If you have spice-loving office mates, Sriracha, hot pepper flakes or harissa paste will surely satisfy their constant need to feel the burn. (For those who don’t know, harissa is a hot chili pepper paste originating from North Africa.)
6. Silverware, and lots of it!
You can never have enough reusable silverware in your office.
Forks and spoons may not be the first thing on your mind when onboarding 10 new hires, but silverware can really get sparse if you don’t keep track of inventory. Especially if your office has the magical ability to make silverware disappear, you may want to consider taking inventory more frequently.
For larger offices, buying enough reusable silverware for everyone may not be in the budget. In that case, check out these compostable silverware options.
7. Reusable glassware and mugs
As with silverware, it may be impossible for large offices to have enough reusable glasses for everyone. Encourage your co-workers to BYOB, or ‘Bring your own (Reusable) Bottle,’ and stay away from buying red solo cups for every office get together.
Never place another order for seltzer water. Bring Bevi to your office and get unlimited refills of still or sparkling flavored water on demand. Bevi is an eco-friendly alternative to bottles and cans because it allows your office to get customizable refills of flavored water using the reusable glassware right in your office kitchen.
9. Recyclable Napkins
These are relatively inexpensive, and easy to buy and store in bulk. Enlist a few of the office’s eco-warriors to help drop a few hints that these napkins belong in the recycling bin, not the trash.
10. Different sizes and types of compostable plates and bowls
Nothing is more annoying than eating ice cream on a plate. If your office likes to throw surprise sundae parties or eats an inordinate amount of chili, it’s probably in your best interest to have more than just large compostable plates on hand.
And remember: even if they’re compostable or recyclable, one-time use containers in your kitchen should be a last resort. Try to put any reusable dishware out first before breaking out the paper plates.
Finger food is not for everyone. Have a stash of toothpicks in the office kitchen and devour that fancy cheese tray with your cheese-loving co-workers.
12. Compostable straws
Who said happy hour can’t be eco-friendly hour as well? Before you start mixing drinks, be sure to have some 100% biodegradable straws on hand. They look and feel just like the plastic ones, letting you enjoy a guilt-free Thirsty Thursday with your co-workers.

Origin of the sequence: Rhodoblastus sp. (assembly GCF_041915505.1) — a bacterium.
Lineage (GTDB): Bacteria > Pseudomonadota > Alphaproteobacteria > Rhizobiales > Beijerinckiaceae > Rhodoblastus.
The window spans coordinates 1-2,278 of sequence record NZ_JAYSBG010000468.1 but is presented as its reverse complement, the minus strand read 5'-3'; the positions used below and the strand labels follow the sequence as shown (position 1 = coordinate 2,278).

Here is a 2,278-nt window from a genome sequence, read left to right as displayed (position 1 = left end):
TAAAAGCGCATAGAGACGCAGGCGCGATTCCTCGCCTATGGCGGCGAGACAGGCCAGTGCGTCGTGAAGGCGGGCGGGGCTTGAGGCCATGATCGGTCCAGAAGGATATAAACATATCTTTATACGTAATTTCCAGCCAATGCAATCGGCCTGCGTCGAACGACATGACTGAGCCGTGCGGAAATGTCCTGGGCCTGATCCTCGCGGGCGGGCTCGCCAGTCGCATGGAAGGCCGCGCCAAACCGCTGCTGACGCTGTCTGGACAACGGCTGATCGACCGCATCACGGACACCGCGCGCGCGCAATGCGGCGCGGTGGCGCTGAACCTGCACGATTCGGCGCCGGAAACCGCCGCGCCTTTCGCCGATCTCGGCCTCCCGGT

13. Sign up for ezCater and download the app
Getting catered lunch for the office has never been easier. With ezCater, you can filter by food type, budget, and location, and see exactly which caterers are right for your office. Download the app before you do any party planning and explore all the different catering options in your area.
14. Menu card holders, index cards and a sharpie
While bigger catering orders might come with printed menu cards, consider making your own for smaller orders. Grab a few menu card holders, some index cards, and a sharpie, and write a label for each kind of burrito you ordered for the office. This is a quick and easy way to make sure you’ll never have to answer the question “What’s in this?” again.
15. Clearly labelled bins for trash, recycling and compost, and the appropriate bags
When there’s 25 hungry people waiting for tacos, recycling bins will probably be the last thing on your mind. Prepare yourself for the rapid influx of waste by keeping extra bags on hand or adding a second recycling or trash bin to the fold. If you have moveable bins, be sure to set them out in a clearly visible area and label them accordingly.
16. Office reusable containers
With office catering, it’s always better to have too much than too little. Rather than take up an entire shelf of your fridge with a half empty aluminum tray, transfer the food to a few Tupperware containers. Not only will this help to reduce food waste, but it will also help keep the food fresh.
17. Sponges and microfiber cleaning cloths
In most offices, paper towels are the go-to method for cleaning up spill, yet there are many inexpensive, eco-friendly alternatives. Get yourself a stack of microfiber cleaning clothes and a squad of sponges, and attack that chili spill with some eco-minded enthusiasm!
18. Extra seating and/or outdoor friendly seating
You’ve put so much effort into planning this company bonding session — don’t let people eat at their desks! While not every kitchen space can accommodate the entire company, there are several ways to get more people to eat together.
Have some folding chairs, camping chairs or extra benches in storage so your team can eat as an entire unit. If you access to a bit of space outside, you could even purchase a few folding picnic tables, allowing employees to enjoy a catered lunch in the open air.
19. Feedback survey
Keep up with your office’s catering preferences by collecting feedback each time you order out. There are many quick and easy ways to automate the feedback process that can be setup weeks in advance; use a Slack poll, create a brief google form or put together a survey on SurveyMonkey — you’ll thank yourself next time you have to place an order.
Do you have any go-to items in your office kitchen? Let us know in the comments below!
Never place another beverage order.
Meet Bevi, the smart water cooler that never runs out. Our technicians are sent automatically, so you don’t have to lift a finger.
Imagine break room shelves stocked healthy snacks like fruits, vegetables, and nuts instead of sugar-laden candy and salt-loaded chips…
An office in which you can get your annual flu shot in the conference room down the hall rather than trying to squeeze a doctor visit in during the busy winter season.
A workplace with walking meetings, friendly office step-counting competitions, and group exercise classes during your lunch hour.
This is the world an employee wellness program can create.
Need numbers to really feel convinced? A 2011 study in American Journal of Health Promotion showed healthcare costs rose at a slower rate (15% slower) when employers consistently offered wellness program to employees.
Now that we’ve covered why you should start your own employee wellness program today, let’s talk how.